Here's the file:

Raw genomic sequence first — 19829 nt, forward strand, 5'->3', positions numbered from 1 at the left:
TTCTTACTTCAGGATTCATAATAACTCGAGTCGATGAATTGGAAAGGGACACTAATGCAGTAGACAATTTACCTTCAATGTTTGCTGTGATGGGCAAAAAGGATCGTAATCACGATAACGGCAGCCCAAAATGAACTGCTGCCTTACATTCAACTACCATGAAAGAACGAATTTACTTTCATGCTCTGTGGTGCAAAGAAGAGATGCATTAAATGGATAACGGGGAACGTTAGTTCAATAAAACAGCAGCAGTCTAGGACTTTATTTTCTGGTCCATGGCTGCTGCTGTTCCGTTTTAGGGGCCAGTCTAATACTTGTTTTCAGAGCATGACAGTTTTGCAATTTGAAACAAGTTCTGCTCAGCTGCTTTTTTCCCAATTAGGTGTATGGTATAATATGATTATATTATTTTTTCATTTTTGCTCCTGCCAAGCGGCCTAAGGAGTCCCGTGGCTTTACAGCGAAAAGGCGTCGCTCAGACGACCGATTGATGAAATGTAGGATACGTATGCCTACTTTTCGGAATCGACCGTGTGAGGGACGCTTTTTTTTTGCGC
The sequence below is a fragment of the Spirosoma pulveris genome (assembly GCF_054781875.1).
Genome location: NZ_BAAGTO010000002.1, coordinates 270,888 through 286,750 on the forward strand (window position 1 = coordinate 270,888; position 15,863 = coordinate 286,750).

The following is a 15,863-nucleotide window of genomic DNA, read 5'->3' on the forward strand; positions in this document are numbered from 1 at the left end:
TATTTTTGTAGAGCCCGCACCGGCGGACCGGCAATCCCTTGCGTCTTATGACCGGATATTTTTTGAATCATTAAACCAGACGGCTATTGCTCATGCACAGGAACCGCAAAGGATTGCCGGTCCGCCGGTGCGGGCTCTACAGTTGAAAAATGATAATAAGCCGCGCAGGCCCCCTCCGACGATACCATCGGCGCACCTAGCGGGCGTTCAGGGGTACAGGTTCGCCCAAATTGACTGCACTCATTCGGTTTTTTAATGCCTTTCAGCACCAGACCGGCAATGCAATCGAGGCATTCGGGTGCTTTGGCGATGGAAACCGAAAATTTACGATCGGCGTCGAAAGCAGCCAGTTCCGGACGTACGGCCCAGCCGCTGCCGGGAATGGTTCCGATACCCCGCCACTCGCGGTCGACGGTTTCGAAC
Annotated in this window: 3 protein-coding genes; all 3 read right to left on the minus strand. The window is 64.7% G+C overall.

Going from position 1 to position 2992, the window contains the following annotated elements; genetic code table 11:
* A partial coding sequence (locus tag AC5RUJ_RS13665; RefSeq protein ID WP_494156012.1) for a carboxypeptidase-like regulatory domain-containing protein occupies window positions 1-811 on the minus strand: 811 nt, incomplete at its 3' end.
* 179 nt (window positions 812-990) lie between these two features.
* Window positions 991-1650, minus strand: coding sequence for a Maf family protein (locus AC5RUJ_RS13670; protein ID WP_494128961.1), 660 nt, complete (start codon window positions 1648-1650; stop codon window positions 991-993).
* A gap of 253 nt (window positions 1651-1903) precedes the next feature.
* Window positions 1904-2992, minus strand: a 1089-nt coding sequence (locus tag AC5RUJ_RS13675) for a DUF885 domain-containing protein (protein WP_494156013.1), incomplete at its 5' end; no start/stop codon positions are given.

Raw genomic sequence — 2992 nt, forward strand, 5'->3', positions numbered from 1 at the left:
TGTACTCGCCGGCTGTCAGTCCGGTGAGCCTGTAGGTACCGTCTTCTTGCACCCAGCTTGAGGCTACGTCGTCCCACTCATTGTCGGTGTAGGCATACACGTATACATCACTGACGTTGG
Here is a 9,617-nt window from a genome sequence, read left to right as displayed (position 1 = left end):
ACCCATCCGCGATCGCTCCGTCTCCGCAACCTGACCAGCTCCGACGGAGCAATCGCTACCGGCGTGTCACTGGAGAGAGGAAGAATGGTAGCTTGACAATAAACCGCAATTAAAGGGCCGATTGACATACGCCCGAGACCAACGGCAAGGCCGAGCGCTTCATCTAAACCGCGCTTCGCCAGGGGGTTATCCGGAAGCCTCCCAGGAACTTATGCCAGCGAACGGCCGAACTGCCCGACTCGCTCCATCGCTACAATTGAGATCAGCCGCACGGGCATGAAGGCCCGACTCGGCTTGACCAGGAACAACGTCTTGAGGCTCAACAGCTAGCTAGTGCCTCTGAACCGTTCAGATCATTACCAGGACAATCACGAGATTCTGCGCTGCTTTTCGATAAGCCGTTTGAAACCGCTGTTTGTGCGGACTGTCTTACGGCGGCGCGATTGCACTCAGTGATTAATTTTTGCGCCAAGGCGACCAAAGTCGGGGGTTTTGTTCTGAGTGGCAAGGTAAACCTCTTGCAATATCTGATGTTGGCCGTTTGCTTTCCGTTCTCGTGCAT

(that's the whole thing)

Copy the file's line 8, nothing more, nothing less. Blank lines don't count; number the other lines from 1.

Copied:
Going from position 1 to position 2992, the window contains the following annotated elements; genetic code table 11: